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Have you heard conflicting information about how many amino acids are used to build protein?
And how many are “essential” vs. "non-essential? Have you even heard the 3rd category, conditionally essential? Do you know the difference between EAAs and BCAAs?
One can get pretty confused trying to research this online. The simple truth is there are 22 amino acids used to build body protein and 8 of them must be obtained from nutrition as the body cannot make them on its own.
Read on for more…
You’ve probably heard since you were a child that protein is needed to build muscle and have a well-functioning body.
You might have also heard that amino acids are the building blocks that your body needs to create protein and muscles.
That is all true. But there’s much more to the story.
Amino acids are simple organic compounds that your body needs to operate. Among other functions, amino acids are used by your body to:
In other words, amino acids aren’t just for gym junkies and athletes – they’re for everyone.
There’s a lot of conflicting information floating around about amino acids, so here we’re going to clear it up once and for all.
There are 22 basic amino acids used by the human body, classified in three ways:
There are twelve amino acids that your body can produce on its own, thereby making them “non-essential” parts of your diet:
These eight are the most important amino acids and are the “essential amino acids” or EAAs. They are essential because your body simply cannot produce them – they are only available from food or supplements. The eight essential amino acids are:
Each of the eight essential amino acids plays a critical role in the overall health of your body. The creation of protein, production of collagen for your skin, hormones – you name it – they all rely on having each EAA available in the right quantity.
These final two amino acids can be produced by the body in limited quantities if you have enough of the EAAs, which is why they’re classified as “conditionally essential”. Understanding this is vital, as people who are very sick or experiencing extreme stress may need to take supplements or adjust their diet to include these two amino acids. They are:
You’re probably wondering “What about all the BCAA supplements I see on the internet and in my local health store?” What are they?
Branched-Chain Amino Acids (or BCAAs for short) are a chain of three of the EAAs: Leucine, Isoleucine, and Valine.
BCAA supplements have been said to help build muscle mass, increase strength, boost your stamina, and help your muscles recover after a workout. Sounds ideal, right?
Unfortunately, not really. BCAA supplements come with a downside: because they only have three of the eight EAAs, and high doses of these supplements can lead to an imbalance in your amino acids – with pretty severe adverse effects.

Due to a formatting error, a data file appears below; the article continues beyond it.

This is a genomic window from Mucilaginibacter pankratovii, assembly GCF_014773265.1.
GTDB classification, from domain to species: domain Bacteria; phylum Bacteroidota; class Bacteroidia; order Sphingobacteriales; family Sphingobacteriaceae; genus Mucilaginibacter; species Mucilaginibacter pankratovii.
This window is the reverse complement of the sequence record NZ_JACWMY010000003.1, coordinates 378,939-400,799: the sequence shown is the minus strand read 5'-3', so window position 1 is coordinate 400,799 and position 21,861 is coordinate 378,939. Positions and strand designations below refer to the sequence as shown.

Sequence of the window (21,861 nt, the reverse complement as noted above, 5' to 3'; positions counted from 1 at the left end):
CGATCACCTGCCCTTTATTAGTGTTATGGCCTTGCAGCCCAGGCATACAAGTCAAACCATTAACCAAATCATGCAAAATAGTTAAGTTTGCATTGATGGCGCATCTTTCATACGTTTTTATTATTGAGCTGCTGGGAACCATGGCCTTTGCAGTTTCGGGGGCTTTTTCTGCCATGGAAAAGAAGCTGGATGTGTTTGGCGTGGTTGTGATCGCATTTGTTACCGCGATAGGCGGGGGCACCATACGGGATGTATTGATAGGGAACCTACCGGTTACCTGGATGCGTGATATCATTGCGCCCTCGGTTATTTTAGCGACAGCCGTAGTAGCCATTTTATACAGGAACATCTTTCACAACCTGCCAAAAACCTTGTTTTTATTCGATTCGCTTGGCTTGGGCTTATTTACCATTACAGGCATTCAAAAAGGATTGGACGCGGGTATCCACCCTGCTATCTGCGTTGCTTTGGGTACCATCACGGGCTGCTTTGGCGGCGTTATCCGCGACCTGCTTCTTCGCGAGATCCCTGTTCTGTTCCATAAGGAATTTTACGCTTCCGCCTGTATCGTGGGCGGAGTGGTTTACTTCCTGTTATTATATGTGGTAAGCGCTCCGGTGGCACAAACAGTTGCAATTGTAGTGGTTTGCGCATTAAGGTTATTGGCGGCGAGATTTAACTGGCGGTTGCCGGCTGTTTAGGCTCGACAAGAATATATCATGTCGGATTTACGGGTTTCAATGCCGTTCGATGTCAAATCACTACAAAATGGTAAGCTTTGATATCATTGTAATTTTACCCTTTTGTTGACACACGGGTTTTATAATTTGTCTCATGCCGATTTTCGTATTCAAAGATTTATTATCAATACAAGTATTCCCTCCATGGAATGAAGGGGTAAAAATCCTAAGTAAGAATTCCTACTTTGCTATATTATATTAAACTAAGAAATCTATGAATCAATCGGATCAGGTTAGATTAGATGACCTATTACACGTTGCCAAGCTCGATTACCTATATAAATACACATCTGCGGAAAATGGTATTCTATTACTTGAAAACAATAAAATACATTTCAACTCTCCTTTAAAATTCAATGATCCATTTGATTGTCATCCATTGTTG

It takes the right combination of all eight essential amino acids to make a protein – the three BCAAs can’t do the job on their own.
Regular consumption of protein-rich food and supplements that contain healthy amounts of the eight EAAs is crucial for a well-functioning and healthy body.
A diet with the right proportions of the essential amino acids can provide many benefits, including:
Sound good? We thought so too.
A quick and easy way to supplement your diet with perfectly balanced EAAs is BodyHealth’s PerfectAmino tablets or powder, formulated for 99% utilization in the body.
If there is a single factor that could be considered the bedrock of your overall health, it is balance. Consuming the right nutrients in the right proportions creates a balanced environment in which your body can energize, build, repair, and function at its peak.
Unfortunately, each new discovery in nutritional science and biohacking tends to pendulum swing in one or another direction. Either something is entirely bad and should be avoided entirely, or it is a “cure-all” you are urged to take in copious amounts.
The ability to fully digest and absorb protein means the difference between killing or maximizing your muscle gains and fat loss, as well as your overall hormonal balances and your levels of energy, inflammation, and health. So understanding exactly how it works, and how to keep it working, or get it working, properly is very important.....
When it comes to cholesterol, virtually everyone is aware that too much LDL cholesterol is an indicator of heart disease and that optimizing LDL/HDL levels is critical for heart health.
People avoid foods that are high in cholesterol, exercise, lose weight, and try countless other methods to lower their LDL – which are all met with varying levels of success. But, despite all this, heart disease is still the leading cause of death in the USA.
Today we’re going to discuss a simple, science-backed alternative solution to lowering LDL levels – and it’s all about protein.